A subcommittee is a small group of people tasked with a specific objective, usually of an immediate and temporary nature. Once the objective is accomplished, the subcommittee provides the completed work to the committee that formed it. If no further action is required, the subcommittee is disbanded.
A subcommittee is selected from a committee with a broader and more enduring area of focus, usually a permanent fixture of the organization it helps to govern. Forming a subcommittee is a way of assigning one of the committee's goals to a few of its members, thus ensuring that the goal is either met or further developed before it is considered again by the committee at large.
The U.S. Congress relies heavily on a committee and subcommittee structure to function. As of April 2014, 25 committees are listed on the U.S. House of Representatives website. Its website reports, "The House’s committees consider bills and issues and oversee agencies, programs, and activities within their jurisdictions." Many of these objectives are assigned to subcommittees, although the committee must agree with the subcommittee's findings before a recommendation is made to Congress.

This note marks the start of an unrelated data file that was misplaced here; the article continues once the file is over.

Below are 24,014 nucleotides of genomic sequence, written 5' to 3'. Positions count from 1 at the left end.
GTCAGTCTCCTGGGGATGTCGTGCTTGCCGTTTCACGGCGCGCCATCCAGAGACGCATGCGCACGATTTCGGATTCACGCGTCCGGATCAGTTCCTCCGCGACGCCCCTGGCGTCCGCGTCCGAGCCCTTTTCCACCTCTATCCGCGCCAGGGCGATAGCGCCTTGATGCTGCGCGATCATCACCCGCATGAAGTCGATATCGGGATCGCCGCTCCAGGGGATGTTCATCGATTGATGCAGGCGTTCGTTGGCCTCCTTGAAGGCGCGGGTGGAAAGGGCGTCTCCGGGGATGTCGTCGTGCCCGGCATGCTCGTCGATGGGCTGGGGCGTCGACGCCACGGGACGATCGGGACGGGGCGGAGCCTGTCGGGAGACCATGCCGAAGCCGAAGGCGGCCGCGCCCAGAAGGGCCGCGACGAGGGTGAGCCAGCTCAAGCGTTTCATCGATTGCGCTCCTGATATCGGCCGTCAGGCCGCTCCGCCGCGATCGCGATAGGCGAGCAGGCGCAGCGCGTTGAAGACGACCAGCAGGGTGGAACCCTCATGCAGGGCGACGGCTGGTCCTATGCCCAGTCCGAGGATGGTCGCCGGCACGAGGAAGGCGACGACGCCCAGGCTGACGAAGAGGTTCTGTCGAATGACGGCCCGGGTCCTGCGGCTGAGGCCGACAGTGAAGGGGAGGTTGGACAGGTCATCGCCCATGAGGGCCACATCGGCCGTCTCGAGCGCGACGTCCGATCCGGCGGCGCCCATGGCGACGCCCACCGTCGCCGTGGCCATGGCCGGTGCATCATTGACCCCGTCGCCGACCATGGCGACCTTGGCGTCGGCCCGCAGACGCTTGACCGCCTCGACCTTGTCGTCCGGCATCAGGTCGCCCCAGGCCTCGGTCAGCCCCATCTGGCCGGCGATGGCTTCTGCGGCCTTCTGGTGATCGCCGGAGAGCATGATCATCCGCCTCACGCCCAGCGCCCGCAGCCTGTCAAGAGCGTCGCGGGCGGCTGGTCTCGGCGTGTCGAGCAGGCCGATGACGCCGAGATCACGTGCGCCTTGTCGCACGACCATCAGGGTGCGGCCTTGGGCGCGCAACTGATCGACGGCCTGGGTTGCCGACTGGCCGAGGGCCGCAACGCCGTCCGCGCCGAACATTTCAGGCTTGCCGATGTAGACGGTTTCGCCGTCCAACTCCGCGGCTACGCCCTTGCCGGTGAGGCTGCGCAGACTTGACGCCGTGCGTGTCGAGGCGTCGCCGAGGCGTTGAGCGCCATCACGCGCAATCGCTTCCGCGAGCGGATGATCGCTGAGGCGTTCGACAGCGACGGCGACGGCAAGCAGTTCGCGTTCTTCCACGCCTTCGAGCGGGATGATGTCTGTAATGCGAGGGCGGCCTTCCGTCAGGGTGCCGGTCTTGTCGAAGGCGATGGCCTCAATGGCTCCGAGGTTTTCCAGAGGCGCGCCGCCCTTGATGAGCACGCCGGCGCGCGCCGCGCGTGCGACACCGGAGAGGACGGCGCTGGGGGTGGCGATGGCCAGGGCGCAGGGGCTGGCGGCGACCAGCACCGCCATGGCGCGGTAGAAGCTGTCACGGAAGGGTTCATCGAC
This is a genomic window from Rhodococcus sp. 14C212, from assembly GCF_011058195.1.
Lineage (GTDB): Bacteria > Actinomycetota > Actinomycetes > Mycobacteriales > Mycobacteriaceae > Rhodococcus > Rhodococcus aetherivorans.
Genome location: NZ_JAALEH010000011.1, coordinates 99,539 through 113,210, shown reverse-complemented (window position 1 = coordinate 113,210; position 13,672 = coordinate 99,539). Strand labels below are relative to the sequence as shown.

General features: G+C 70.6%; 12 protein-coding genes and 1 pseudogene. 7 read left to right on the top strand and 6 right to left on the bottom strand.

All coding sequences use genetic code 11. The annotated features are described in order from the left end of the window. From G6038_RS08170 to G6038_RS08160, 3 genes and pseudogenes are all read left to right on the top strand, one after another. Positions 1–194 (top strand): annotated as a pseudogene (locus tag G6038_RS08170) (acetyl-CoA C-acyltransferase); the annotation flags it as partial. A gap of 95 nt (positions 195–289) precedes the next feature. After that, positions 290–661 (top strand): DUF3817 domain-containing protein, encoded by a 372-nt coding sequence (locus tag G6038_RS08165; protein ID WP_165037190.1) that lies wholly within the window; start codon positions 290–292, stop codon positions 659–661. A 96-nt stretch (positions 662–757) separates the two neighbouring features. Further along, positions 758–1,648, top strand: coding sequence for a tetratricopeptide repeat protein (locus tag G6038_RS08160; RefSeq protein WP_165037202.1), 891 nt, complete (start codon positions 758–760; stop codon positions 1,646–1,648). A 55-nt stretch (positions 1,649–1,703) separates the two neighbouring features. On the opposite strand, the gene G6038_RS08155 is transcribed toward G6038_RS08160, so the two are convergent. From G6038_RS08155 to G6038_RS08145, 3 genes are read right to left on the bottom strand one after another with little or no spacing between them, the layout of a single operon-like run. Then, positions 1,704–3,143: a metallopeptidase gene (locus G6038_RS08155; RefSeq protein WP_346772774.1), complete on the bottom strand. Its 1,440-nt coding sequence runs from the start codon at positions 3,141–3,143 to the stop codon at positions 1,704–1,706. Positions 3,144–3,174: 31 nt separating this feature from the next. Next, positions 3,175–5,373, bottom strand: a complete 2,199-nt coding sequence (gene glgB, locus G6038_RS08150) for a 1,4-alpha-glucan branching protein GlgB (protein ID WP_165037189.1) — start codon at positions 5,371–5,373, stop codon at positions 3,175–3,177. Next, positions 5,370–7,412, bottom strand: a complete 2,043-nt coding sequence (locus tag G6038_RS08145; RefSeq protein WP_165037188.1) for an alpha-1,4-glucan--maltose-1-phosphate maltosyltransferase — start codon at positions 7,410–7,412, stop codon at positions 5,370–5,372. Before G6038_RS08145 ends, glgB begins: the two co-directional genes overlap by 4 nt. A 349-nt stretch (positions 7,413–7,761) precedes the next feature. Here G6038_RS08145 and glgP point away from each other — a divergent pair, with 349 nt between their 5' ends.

All congressional bills are first considered by a committee or subcommittee. If the bill does not pass in the committee, it is not presented to Congress. According to the Independence Hall Foundation, each year 8,000 bills go before a committee, but less than 10 percent are presented to Congress.